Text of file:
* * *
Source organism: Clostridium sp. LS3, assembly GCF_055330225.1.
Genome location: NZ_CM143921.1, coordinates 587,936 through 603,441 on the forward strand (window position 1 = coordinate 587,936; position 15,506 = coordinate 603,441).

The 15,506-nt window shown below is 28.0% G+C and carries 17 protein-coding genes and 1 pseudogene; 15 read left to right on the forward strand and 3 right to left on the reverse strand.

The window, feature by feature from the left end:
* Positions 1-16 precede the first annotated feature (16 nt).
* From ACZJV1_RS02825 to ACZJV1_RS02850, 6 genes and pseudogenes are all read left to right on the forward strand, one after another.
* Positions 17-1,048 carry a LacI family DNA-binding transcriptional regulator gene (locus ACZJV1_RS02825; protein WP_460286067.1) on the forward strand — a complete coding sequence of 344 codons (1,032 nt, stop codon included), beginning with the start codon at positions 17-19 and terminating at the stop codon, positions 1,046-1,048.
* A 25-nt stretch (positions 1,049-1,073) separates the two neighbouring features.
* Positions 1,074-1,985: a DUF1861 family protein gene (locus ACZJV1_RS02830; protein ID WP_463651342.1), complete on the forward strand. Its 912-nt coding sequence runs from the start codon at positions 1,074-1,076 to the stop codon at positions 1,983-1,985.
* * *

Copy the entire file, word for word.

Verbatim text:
Source organism: Clostridium sp. LS3, assembly GCF_055330225.1.
Genome location: NZ_CM143921.1, coordinates 587,936 through 603,441 on the forward strand (window position 1 = coordinate 587,936; position 15,506 = coordinate 603,441).

The 15,506-nt window shown below is 28.0% G+C and carries 17 protein-coding genes and 1 pseudogene; 15 read left to right on the forward strand and 3 right to left on the reverse strand.

The window, feature by feature from the left end:
* Positions 1-16 precede the first annotated feature (16 nt).
* From ACZJV1_RS02825 to ACZJV1_RS02850, 6 genes and pseudogenes are all read left to right on the forward strand, one after another.
* Positions 17-1,048 carry a LacI family DNA-binding transcriptional regulator gene (locus ACZJV1_RS02825; protein WP_460286067.1) on the forward strand — a complete coding sequence of 344 codons (1,032 nt, stop codon included), beginning with the start codon at positions 17-19 and terminating at the stop codon, positions 1,046-1,048.
* A 25-nt stretch (positions 1,049-1,073) separates the two neighbouring features.
* Positions 1,074-1,985: a DUF1861 family protein gene (locus ACZJV1_RS02830; protein ID WP_463651342.1), complete on the forward strand. Its 912-nt coding sequence runs from the start codon at positions 1,074-1,076 to the stop codon at positions 1,983-1,985.